Title

A retrospective analysis of the United States poultry industry: 1965 compared with 2010

Document Type

Article - Abstract Only

Publication Date

7-12-2017

Abstract

The U.S. poultry industry requires a comprehensive understanding of the driving forces behind the changes in the environmental performance of poultry meat production in order to implement an effective sustainability strategy. This life cycle assessment (LCA) evaluates those changes over the past 45 years so that the industry can prioritize improvements to aspects of production that will have the greatest effect on the environmental impacts associated with poultry production. The LCA included material and energy flows associated with crop production and live poultry operations, beginning with one day old baby chicks in the grandparent generation, continuing through the parent generation, and ending with live market-weight broilers and culled hens at the farm gate. The results indicated that improvements in background systems and bird performance were the primary drivers behind a reduction in environmental impacts and decreased resource requirements in U.S. poultry meat production in 2010, as compared to 1965. Climate change, acidification, and eutrophication impacts associated with poultry production decreased by 36%, 29%, and 25% per 1000 kg poultry meat produced, respectively, from 1965 to 2010. Furthermore, resource-related impacts decreased in the categories of fossil energy use (39%), water depletion (58%), and agricultural land occupation (72%) per 1000 kg of poultry meat produced. This study provides the first retrospective analysis of poultry meat production in the United States, and the only U.S. poultry LCA that incorporates spent hen meat destined for human consumption and successive breeding generations into an analysis of broiler production. These methodological considerations provide greater insight into the impacts associated with U.S. poultry supply chains than was previously available, which will allow the U.S. poultry industry to make more informed decisions regarding an effective sustainability strategy and will increase publicly-available LCI data with contributions to the National Agricultural Library's LCA Commons.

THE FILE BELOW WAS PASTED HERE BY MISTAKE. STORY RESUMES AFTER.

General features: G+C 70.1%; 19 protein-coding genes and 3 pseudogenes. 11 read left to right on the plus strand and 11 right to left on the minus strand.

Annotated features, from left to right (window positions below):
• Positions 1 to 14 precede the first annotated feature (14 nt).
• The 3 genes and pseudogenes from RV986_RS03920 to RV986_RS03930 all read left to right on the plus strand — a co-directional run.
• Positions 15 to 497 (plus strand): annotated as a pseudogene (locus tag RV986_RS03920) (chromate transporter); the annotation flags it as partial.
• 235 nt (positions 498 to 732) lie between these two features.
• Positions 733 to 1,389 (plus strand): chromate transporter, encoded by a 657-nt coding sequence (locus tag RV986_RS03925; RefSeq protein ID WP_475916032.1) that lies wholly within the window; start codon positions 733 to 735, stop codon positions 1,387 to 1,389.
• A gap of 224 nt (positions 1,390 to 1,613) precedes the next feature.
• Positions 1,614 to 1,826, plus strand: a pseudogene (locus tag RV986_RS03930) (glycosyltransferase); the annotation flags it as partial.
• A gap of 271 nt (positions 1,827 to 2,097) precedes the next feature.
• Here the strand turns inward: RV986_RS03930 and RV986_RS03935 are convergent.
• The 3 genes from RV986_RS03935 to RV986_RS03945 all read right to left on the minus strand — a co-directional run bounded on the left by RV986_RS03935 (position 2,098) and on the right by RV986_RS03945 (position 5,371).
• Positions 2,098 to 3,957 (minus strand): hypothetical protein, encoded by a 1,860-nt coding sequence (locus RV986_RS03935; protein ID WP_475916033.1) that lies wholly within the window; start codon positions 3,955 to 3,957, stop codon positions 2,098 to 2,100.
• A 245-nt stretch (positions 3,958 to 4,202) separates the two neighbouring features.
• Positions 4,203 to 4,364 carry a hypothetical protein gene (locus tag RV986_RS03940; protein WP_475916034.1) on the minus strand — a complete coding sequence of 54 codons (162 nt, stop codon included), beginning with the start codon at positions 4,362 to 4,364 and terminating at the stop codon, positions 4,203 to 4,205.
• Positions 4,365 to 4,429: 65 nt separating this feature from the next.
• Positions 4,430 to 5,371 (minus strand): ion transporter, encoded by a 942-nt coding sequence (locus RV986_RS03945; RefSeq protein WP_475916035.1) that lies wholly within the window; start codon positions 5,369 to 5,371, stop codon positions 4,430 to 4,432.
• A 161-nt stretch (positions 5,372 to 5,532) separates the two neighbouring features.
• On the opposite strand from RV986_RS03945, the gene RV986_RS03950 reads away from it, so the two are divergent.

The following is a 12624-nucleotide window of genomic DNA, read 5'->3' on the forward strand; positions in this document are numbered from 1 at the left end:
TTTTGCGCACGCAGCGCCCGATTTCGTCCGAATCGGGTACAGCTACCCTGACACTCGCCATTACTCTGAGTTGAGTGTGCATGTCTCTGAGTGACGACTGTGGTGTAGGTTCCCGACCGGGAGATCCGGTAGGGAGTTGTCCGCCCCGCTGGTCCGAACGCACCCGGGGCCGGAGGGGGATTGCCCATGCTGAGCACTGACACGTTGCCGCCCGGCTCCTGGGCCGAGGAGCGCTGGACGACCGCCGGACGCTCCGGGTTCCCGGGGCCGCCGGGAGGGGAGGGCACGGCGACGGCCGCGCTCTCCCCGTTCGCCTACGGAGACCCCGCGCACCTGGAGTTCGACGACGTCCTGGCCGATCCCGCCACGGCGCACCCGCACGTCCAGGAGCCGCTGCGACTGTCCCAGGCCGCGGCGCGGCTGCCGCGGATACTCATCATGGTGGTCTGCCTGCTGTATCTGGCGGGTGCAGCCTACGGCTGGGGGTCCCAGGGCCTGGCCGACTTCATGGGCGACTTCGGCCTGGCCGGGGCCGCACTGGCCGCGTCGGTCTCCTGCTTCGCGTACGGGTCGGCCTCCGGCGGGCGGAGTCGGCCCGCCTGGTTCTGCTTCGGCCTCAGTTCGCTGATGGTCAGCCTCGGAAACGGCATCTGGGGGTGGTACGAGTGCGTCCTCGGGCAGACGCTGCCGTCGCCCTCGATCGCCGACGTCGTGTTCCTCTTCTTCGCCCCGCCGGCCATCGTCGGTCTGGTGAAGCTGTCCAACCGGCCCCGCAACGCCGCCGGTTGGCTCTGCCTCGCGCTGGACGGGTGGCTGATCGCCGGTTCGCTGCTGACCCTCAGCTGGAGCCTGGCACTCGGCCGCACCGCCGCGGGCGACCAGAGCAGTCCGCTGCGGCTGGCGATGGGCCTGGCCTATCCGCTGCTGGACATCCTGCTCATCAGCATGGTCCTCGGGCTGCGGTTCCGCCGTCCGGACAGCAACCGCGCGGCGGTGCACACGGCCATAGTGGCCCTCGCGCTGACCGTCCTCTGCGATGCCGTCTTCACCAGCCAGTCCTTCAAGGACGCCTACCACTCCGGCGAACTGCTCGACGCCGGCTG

Publication Title

Agricultural Systems

First Page

107

Last Page

117

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